Have a Blessed New Year
May God bless you with discomfort
At easy answers, half-truths
And superficial relationships
So that you may live
Deep within your heart.
May God bless you with anger
At injustice, oppression
And exploitation of people
So that you may work for
Justice, freedom and peace.
May God bless you with tears
To shed for those who suffer pain
Rejection, hunger and war
So that you may reach out your hand
To comfort them and
To turn their pain to joy.
And may God bless you with enough foolishness
To believe that you can
Make a difference in the world
So that you can do
What others claim cannot be done
To bring justice and kindness
To all our children and the poor.
In God’s great grace we say “Amen – so be it”.
A Franciscan Blessing which is used as the Benediction at CMM.
Image: Jason Fowler www.sustainabletraditions.com
The Gospel in Brief by Leo Tolstoy – a fascinating read.
You will be relieved to know that it has fewer pages in it than
War and Peace but it is equally powerful.
After the New Year’s Eve Service I felt like I had eaten a beautifully nourishing and tasty meal. You know that feeling when your body rejoices – when the meal “hits the spot”? Well that is how I felt. And I don’t know why I was surprised really because we have been told that we do not live by bread alone, but by every word that comes from God. And on New Year’s I was fed by the word.
The two hours of shared silence provided the sacred setting to read a single passage of scripture (Colossians 3) over and over and over again – until it literally became part of me – like food fully digested. As I read the scripture, the scripture read my life – convicting me and inspiring me – and leaving me energised to run the race of faithfulness set before me.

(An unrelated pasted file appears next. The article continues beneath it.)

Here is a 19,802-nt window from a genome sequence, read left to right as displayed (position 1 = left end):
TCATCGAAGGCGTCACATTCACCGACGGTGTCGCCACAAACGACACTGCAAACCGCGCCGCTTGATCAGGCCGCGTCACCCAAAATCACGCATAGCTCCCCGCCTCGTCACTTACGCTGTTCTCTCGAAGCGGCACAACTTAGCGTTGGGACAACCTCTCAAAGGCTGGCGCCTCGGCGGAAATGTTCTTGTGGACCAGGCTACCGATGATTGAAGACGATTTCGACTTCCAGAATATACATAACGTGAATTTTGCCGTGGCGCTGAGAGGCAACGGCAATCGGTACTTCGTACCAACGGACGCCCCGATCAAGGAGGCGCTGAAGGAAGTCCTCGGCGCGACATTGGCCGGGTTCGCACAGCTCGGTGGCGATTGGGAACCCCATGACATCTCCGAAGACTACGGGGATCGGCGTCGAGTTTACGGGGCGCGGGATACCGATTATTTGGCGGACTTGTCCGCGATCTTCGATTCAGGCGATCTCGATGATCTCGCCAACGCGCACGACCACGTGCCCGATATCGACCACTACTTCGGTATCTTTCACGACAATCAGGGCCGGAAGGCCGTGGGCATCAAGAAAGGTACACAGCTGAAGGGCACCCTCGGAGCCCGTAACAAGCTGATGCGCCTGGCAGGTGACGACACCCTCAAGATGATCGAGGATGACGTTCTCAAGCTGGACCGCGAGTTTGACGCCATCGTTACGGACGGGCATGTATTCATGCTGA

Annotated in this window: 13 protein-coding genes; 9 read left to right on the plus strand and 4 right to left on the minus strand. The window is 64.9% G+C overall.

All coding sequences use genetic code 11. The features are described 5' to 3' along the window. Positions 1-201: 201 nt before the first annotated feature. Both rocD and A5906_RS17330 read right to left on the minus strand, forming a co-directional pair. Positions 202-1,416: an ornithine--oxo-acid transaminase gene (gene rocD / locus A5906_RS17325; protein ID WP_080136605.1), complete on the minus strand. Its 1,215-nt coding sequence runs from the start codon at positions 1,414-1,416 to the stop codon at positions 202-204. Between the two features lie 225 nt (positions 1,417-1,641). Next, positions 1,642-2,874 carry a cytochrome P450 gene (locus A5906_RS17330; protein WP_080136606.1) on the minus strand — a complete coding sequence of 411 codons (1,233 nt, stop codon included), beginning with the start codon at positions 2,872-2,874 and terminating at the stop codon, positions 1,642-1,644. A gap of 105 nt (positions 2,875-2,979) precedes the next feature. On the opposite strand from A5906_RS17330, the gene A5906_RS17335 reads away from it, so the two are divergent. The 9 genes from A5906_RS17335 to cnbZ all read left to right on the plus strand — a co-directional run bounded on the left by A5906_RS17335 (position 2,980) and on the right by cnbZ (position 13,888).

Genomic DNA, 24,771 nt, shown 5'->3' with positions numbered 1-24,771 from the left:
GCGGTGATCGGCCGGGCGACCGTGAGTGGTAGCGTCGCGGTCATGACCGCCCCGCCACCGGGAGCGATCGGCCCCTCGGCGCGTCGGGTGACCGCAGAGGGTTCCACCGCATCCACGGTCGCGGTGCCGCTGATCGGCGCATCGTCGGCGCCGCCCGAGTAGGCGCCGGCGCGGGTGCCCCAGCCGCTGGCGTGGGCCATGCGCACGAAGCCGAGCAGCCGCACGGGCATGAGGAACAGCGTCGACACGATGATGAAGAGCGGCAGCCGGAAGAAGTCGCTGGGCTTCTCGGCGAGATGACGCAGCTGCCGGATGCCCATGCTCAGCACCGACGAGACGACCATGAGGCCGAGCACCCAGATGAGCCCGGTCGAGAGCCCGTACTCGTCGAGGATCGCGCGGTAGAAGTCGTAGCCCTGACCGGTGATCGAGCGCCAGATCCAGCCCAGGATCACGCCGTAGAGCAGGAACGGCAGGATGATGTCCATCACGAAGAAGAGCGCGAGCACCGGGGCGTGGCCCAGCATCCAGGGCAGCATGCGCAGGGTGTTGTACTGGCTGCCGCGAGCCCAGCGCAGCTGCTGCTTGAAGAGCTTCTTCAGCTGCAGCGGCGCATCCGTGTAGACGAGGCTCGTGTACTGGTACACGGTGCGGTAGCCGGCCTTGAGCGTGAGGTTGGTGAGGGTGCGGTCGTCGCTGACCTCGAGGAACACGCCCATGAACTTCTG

Not only did I need this nourishing time, but even more, I needed the reminder that without silence and meditation I would be left malnourished and without the necessary strength to journey faithfully.
Like the other day when a friend took me mountain bike riding; it was my first time out on the dirt. He chose a single track going up past Rhodes Memorial. It was too much for me. My level of fitness and skill were not up to it so we sought out an easier path – a broader road that was not as steep. As any mountain biker will tell you, it is the single track (narrow way) that you live for (even born for), but this takes hours in the saddle. It takes training. It takes practice.
Jesus invites us to journey with him on the narrow way, the single track that we were born for. It is the way of compassion and kindness. The way of humility and gentleness. The way of truth and mercy. It is the way of generosity and justice. It is the way of accepting the grace-full gift that we have been forgiven and we should forgive ourselves and learn to forgive others for therein lays our peace as well as the peace of the world. This all takes training – training in silence and meditation.
Let’s start, Alan!
PS: Remember Covenant Preparation: 23 and 24 January at 7 p.m. in the sanctuary – see post below.